Here’s another “Diary of an Unemployed Dude” story–Very Rough! just a sketch right now
The blood sample will determine how hydrated you are, so I always drink two pints of water before donating plasma so I’m not turned away for insufficient water funds. The six mile bike ride to the clinic is hot, sweaty, so I drink extra for those droplets I’ll sweat out. I also eat chorizo and eggs with bacon and ham because eating a high protein breakfast is claimed to help replenish your plasma–though I’m not positive that isn’t just the pork lobby’s position.
The first time you donate, there is a lengthy screening process, 3-4 hours, to ensure that your blood isn’t rotten and you aren’t a heroin gulping gigolo who sucks dick for bus money. Luckily, I only suck dick for Uber money, so I’m good.
I give them three vials and one straw sample of my blood. The first time I gave the straw sample, the same little prick as a TB test, I unfortunately did it on my left hand so I couldn’t play guitar for a week without tearing open the tiny hole. After the vampires confirm its tastiness, I proceed to a counselor’ s office for an interview: “Do you have AIDS.”
Oh shit, I know this one…”Ummmm, no! No I don’t.”
“Are you sure? You hesitated there a bit.”
“Uhhhh, pretty sure, yeah. I’m mean I’m not dead or anything. That’s gotta be a no-go on the AIDS then, right?”
“You wouldn’t necessarily experience symptoms in the first few months. Have you been recently tested for Sexually Transmitted Infections?”
“Not really. I don’t like to get tested cause it just reminds me of how long it’s been since I got laid. But last year my regular doctor ran some blood-work and everything came back clean. I don’t think I’ve sexed anyone up since then. But don’t tell anybody.”
“Well if you haven’t had sex in the last six months, our tests would pick it up.”
I whispered, “Yeah, it’s definitely been at least six months since I had some sex. Don’t tell anyone, though”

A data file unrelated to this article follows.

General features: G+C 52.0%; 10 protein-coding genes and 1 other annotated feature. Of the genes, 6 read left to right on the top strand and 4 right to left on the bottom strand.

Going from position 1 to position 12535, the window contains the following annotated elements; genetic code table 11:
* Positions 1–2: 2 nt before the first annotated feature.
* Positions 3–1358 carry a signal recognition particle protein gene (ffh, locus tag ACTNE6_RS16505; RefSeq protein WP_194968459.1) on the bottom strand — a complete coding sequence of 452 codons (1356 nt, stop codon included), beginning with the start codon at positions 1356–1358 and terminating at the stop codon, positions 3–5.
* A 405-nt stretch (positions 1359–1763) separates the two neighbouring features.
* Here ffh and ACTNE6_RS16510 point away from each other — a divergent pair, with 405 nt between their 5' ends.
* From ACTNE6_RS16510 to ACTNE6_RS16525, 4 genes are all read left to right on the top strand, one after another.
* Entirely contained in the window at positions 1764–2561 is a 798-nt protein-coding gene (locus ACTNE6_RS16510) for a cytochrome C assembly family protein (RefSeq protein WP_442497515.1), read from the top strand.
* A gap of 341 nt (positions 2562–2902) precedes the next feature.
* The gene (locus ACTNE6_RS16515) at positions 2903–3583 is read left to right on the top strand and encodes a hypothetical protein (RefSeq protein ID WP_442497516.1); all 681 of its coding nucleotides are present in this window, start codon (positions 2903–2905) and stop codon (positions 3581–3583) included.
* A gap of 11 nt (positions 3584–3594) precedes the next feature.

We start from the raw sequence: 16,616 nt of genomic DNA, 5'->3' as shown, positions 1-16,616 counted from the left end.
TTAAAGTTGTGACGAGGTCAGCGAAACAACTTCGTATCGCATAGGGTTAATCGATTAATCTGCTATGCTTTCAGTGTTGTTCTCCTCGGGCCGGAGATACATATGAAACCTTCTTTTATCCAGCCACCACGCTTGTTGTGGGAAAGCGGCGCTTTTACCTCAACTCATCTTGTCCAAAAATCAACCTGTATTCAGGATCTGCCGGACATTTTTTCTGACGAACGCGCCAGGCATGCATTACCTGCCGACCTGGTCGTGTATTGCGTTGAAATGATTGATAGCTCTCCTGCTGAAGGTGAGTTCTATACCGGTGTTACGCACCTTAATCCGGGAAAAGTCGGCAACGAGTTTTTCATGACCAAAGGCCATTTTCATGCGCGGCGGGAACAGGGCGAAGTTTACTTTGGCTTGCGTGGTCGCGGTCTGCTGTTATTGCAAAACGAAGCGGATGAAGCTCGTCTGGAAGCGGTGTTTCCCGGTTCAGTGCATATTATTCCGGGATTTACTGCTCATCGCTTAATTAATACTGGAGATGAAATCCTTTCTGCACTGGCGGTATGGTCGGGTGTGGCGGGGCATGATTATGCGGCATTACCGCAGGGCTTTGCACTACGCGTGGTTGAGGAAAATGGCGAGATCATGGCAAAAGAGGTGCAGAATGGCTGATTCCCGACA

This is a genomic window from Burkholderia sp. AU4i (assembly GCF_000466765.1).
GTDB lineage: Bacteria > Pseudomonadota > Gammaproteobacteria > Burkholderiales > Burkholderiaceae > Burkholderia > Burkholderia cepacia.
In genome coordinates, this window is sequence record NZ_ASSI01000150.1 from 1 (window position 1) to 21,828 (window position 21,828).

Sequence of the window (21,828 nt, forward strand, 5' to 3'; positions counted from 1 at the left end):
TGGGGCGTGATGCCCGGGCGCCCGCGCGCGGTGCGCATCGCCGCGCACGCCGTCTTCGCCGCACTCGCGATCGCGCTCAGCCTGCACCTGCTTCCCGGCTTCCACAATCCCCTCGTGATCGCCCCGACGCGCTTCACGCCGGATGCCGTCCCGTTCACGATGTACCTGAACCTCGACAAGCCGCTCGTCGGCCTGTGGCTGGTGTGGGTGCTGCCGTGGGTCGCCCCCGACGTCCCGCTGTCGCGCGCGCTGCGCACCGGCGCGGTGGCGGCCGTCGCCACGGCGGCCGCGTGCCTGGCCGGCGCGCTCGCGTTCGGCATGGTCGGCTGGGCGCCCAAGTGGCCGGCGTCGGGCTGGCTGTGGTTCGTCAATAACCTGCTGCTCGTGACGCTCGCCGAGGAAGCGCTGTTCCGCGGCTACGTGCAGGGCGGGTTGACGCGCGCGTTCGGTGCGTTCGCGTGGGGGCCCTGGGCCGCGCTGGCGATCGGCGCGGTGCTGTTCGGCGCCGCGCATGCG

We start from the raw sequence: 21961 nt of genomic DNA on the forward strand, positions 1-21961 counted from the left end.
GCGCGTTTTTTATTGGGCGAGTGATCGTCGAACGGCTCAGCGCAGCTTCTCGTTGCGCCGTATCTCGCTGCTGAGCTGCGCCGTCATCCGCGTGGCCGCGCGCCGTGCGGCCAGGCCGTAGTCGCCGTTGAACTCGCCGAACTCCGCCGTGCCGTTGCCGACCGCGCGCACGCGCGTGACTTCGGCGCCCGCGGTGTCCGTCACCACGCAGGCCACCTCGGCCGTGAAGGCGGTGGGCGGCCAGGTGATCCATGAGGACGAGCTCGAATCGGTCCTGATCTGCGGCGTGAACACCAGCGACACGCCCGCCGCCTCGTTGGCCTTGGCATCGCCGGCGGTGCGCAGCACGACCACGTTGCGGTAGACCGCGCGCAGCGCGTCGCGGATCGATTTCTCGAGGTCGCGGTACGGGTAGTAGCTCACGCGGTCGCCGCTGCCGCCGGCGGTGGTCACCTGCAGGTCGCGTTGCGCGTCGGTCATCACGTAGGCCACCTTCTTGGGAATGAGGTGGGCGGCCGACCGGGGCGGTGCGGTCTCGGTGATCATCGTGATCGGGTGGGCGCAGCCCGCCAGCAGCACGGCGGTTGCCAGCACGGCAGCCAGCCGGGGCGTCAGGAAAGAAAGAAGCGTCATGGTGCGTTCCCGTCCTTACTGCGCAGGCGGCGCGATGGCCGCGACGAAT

I continue to explain that I haven’t been to Africa, injected crack, worked on a farm, or had sex with an animal in at least two weeks. The counselor checks my arms and legs and feet for track marks, then I put my clothes back on. There is an organic side benefit to giving plasma: Anyone who’s poor enough to donate plasma for $20 cannot afford to see a doctor, but this screening of my body and health is far more thorough than any I’ve even gotten from my doc.
To ensure that I haven’t been tattooed in the past year, the counselor catalogs the location and design of each of my tattoos. Left inner forearm–The Giving Tree; Right leg–book and vine with words, “To live, is to be slowly born”; inside of bottom lip–travel toothbrush (so I can tell my dentist I brush my teeth everyday). She gets to my left bicep and asks, “what is that?”
I answer, “It’s a skateboarder. ”
She disagrees, “No it’s not. What is it?”
I volley back, “Yes. It is. It’s from a book by Austin-based artist Michael Seban. Growing up, before it became normal and cool, skateboarding made you an outcast, a nerd. While everyone was chasing girls and going to parties, we’d skate in the parking lot all night, so he drew the skateboarder real ugly to represent how us skateboarders didn’t fit in.”